Quick Lit: 'Love Poems From Vermont: Reflections on an Inner and Outer State' by Jon Meyer | Poetry | Seven Days | Vermont's Independent Voice

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Quick Lit: 'Love Poems From Vermont: Reflections on an Inner and Outer State' by Jon Meyer


Love Poems From Vermont: Reflections on an Inner and Outer State, by Jon Meyer, Brilliant Light Publishing, 130 pages. $35.
  • Love Poems From Vermont: Reflections on an Inner and Outer State, by Jon Meyer, Brilliant Light Publishing, 130 pages. $35.

Jon Meyer released Love Poems From Vermont: Reflections on an Inner and Outer State late last year, well before Valentine's Day. But gifting his book could serve as a romantic gesture toward, well, anyone you care about. Especially if that person happens to adore the state of Vermont. Meyer himself is even more expansive, dedicating the book "For all those who love and for all those who will love."

Love Poems is a collection of just that — verses that Meyer selected from more than 400 he penned between 2003 and 2019. Each consists of just five lines, a form he calls "short, post attention span poetry." And each illustrates, as the subtitle suggests, inner and outer states of Vermont's environment.

Meyer's volume differs from other Vermont-phile collections in its pairing of verse and images. He composed a poem first, then searched for a suitable setting to photograph that would reflect or complement the words. Meyer writes that he took "thousands" of photographs over 16 years to find his matching pairs. He is evidently as patient as he is prolific.

Love Poems is distinguished in another way: by an extremely broad use of the pronoun you — or rather, You. Meyer always capitalizes the word and places it first in a line. Right up front, he explains that "You" can be "everyone, anyone, everything (including Vermont)." "You" might be someone whom you, the reader, "greatly love[s] or those who need help," or a personal beloved or ... "beyond beyond all of these."

In other words, You can interpret these poems just about any way You want to.

Meyer does include his own annotation for each poem and photo pairing, however. For example, with his first poem, "You Sent Your White Horse," he notes that the white horse "has symbolized the balance of wisdom and power, as well as purity, and more..." After searching high and low for the aptly colored animal, Meyer exults that he finally found one right down the road from his house. Here's the poem:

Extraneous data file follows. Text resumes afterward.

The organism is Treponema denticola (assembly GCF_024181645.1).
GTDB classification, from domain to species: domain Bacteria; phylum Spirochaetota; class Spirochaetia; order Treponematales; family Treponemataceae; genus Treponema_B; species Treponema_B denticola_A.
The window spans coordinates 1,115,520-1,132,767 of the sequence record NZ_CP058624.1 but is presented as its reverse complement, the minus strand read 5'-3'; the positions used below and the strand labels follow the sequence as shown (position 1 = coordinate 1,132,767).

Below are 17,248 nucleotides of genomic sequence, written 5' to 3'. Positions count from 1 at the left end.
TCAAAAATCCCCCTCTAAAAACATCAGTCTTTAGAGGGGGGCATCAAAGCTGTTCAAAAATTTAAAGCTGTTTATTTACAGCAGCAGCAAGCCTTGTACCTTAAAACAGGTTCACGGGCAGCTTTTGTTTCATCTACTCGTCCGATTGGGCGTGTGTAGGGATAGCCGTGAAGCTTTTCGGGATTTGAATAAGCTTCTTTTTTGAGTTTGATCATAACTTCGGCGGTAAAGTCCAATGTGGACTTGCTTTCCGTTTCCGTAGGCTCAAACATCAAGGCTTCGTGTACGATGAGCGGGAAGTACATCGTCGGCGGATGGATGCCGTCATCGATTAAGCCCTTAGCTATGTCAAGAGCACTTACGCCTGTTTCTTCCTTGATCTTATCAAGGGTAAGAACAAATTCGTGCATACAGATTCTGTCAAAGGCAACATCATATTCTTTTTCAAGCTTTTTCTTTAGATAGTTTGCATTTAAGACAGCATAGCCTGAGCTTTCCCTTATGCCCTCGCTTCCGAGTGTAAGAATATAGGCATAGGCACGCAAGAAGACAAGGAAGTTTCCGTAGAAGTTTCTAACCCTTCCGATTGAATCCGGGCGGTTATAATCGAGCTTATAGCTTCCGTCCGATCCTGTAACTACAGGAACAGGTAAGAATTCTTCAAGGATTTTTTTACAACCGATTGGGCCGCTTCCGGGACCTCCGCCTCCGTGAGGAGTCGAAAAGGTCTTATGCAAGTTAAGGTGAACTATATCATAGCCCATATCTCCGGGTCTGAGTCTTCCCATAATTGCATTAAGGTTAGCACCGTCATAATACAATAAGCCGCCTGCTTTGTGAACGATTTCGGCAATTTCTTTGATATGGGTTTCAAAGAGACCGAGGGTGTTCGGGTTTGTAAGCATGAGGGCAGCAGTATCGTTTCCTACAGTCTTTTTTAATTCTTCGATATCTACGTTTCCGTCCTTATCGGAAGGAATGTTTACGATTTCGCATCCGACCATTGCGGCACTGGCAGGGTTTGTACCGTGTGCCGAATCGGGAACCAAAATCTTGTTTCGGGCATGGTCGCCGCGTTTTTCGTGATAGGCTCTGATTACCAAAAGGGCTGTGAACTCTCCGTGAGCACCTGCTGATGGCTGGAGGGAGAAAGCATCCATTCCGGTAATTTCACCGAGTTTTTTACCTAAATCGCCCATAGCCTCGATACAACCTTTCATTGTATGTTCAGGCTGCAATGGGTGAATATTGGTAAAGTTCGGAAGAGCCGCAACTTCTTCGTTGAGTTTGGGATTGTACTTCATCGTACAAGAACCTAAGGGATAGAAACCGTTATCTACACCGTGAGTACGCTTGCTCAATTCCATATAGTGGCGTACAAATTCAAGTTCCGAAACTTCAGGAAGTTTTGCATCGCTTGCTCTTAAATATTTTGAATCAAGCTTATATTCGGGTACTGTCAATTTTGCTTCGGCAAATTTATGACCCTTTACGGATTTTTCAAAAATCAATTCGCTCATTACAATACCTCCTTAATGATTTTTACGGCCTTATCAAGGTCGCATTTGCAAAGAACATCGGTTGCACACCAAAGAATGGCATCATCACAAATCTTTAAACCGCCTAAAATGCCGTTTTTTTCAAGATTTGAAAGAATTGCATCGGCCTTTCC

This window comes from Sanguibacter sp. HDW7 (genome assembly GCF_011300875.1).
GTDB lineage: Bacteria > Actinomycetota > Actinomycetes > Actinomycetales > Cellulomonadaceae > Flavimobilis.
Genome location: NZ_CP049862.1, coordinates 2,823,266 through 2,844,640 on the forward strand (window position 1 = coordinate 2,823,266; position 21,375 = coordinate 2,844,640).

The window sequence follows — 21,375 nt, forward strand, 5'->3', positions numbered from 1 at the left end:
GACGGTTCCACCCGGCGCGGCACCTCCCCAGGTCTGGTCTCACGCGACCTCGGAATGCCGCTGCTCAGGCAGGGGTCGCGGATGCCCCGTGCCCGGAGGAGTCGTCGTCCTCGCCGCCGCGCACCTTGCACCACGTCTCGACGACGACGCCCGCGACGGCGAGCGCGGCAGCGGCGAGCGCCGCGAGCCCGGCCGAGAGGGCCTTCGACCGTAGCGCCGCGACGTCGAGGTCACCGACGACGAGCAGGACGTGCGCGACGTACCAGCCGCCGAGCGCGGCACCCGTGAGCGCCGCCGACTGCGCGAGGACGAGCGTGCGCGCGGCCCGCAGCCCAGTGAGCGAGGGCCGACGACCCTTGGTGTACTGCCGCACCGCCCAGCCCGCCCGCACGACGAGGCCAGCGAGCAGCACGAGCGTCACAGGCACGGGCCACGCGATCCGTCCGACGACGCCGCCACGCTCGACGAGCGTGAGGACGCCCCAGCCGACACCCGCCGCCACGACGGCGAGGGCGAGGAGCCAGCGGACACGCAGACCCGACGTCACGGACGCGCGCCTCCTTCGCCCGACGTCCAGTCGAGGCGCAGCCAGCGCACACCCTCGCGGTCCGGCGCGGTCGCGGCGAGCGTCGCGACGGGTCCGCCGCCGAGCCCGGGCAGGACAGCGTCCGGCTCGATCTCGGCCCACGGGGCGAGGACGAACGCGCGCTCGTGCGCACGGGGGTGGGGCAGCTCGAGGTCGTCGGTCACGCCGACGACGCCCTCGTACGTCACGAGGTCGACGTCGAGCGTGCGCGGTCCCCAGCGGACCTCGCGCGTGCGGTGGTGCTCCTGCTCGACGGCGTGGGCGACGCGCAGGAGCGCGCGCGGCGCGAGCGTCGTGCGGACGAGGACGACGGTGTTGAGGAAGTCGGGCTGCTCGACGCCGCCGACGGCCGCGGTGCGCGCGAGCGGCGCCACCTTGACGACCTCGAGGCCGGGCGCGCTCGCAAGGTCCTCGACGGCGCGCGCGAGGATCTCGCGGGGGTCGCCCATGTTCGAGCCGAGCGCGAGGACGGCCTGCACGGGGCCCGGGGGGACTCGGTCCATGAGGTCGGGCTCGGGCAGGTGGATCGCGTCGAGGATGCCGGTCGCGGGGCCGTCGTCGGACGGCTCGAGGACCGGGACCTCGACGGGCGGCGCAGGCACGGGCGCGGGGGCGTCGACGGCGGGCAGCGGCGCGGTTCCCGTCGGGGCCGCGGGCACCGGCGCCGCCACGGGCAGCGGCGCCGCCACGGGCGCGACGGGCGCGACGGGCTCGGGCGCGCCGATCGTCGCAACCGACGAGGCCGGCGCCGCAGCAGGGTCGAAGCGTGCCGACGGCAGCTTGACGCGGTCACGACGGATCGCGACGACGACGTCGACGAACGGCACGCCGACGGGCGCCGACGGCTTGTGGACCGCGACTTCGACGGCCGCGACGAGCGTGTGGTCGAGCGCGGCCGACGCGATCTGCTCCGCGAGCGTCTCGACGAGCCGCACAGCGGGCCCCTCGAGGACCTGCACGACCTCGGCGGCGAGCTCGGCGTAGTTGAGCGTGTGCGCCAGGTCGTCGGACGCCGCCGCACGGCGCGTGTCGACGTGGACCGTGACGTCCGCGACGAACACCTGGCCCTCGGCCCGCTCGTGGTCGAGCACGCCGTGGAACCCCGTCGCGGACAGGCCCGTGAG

You sent your white horse

To carry me away my beloved...

Where I go doesn't matter anymore

As long as

You are the destination

Meyer is a romantic, and some of his poems are a bit treacly. Others are more philosophical, almost Zen-like, and convey a longing for or appreciation of nature, such as "The Quiet in Here":

How can we get

To the quiet in here?

The quiet is there

We just have to ignore

The noise around it

That poem appears with a photograph of a beckoning mountain trail near Ludlow.

Meyer's quest for images led him on many adventures around Vermont, and his stories about some of these are mini treasures for the reader, as well. Out of context, the poem "Bloodhound" seems kind of sexy:

You made me the bloodhound,

Gave me a sniff of

Your garment, then

Sent me on a wild search

For discovery.

The photo depicts said dog, nose to the grass, in front of a summery riot of nasturtiums. Meyer tells us in the annotation that Northeast Kingdom resident Lisa Robinson offers the services of her bloodhound, Redford, to help people find lost pets. He calls her "one of Vermont's great unsung heroes."

Viewed apart from the accompanying poetry or prose, Meyer's photographs comprise a nature-focused tour of the state — from well-tended gardens to remote mountain trails to glittering lakes to the green forests that give Vermont its name. There are gorgeous images of the sky at all times of day and night. And Meyer turned his lens on Vermont in every season.

All but one of the photos are unpeopled, though human presence is implied in pictures of farmsteads, church steeples and sailboats. Meyer acknowledges in his introduction that Vermont is not unspoiled; the state has its share of "strip malls and suburban sprawl." But his distancing from all the noise is intentional.

"I have focused on [Vermont's] broader ability to inspire inner thoughts, inner sounds, art, and poetry," Meyer writes. "This poetry adventure has deepened my love for Vermont and its ability to make one marvel externally while reflecting inwardly."

The original print version of this article was headlined "From Vermont, With Love"

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